(MCT) — Various chapters of the Service Employees International Union have stopped collecting fees from home care workers who are not union members, a move that exemplifies the broader implications of a recent Supreme Court ruling.
The court’s decision only prevented SEIU from collecting fees of such workers in Illinois. But in an attempt to quench lawsuits by the National Right to Work Legal Defense Foundation, various chapters outside of Illinois have stopped collecting fees of similar workers.
“We can’t afford to be distracted by more attacks,” said Meghan Finegan, a spokeswoman for SEIU Healthcare. Finegan said lawsuits are a distraction from the campaign to organize an industry with some 2 million workers.
She said SEIU represents 600,000 home care workers in the U.S. and Canada. The union has also stopped collecting fees of child care workers who are nonmembers in Washington, Oregon, Illinois and Maryland.
SEIU also represents child care workers in Connecticut and Massachusetts but nonmembers haven’t paid fees in those states.
Nationwide, the union represents some 50,000 child care workers. It declined to say how many child care workers are nonmembers.
In total, SEIU represents 2.1 million people, including 243,799 who are not union members, a figure that is up by 2.7 percent from 2013. Non-members pay a “fair-share” fee that covers the cost of bargaining.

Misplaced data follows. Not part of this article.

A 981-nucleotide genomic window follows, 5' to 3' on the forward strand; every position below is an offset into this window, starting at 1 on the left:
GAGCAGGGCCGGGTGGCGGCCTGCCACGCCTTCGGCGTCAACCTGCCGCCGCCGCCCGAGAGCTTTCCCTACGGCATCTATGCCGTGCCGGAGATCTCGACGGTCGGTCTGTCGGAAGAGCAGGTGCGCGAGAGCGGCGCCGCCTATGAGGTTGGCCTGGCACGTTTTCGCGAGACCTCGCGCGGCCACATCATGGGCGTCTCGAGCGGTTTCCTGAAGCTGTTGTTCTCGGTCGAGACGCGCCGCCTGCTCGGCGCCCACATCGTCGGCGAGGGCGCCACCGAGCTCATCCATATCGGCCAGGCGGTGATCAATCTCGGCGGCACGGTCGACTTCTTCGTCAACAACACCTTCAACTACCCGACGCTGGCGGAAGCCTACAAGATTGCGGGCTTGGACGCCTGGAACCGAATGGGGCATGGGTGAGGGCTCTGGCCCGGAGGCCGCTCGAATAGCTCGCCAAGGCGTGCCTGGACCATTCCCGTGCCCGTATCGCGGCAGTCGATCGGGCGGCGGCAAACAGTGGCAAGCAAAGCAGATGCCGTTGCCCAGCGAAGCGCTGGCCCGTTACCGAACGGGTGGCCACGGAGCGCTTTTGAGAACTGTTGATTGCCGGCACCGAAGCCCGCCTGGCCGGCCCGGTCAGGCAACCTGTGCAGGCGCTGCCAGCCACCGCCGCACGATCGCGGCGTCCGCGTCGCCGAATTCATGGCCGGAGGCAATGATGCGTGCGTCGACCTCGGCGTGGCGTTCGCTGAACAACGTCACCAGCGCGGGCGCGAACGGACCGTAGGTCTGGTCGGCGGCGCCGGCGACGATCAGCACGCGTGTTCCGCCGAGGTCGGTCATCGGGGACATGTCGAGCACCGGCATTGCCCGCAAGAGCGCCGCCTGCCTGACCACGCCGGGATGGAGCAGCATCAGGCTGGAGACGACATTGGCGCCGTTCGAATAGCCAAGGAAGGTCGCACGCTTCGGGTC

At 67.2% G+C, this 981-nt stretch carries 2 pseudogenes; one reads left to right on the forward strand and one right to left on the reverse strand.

In June, the Supreme Court ruled in Harris v. Quinn that home care workers are not full-fledged public employees because they are answerable only to their clients and not to the state of Illinois. And as such, they couldn’t be forced to pay fair-share fees.
A previous case held that state employees who chose not to join a union may still be forced to pay union dues related to the collective bargaining process to prevent “free-riding” — sharing the benefits without sharing the costs. Unions had feared the court would overturn the earlier case.
Though it wasn’t that far-reaching, it still had big implications and created an incentive for workers to leave the union. “Everybody reading the court’s decision knew it could be a slippery slope,” said Wilma Liebman, a former chairman of the National Labor Relations Board.
The National Right to Work Legal Defense Foundation, whose attorneys represented the workers in Harris v. Quinn, pledged to continue the legal battle to end “forced dues schemes.”
In response to the foundations attacks, SEIU and the American Federation of State, County and Municipal Employees, which also represents some home care workers, have launched campaigns to sign up former members who quit the union or workers who didn’t join when they were first hired. AFSCME said it has added more than 92,000 members since January.
SEIU said it has added 160,000 home care workers, who made up the majority of non-members. Robert Bruno, a professor of labor and employment relations at the University of Illinois at Chicago, said it is now up the unions to show their members that they are valuable and that a union membership is something they can really benefit from.
“That’s why (the unions) are not investing in a legal fight,” Bruno said.
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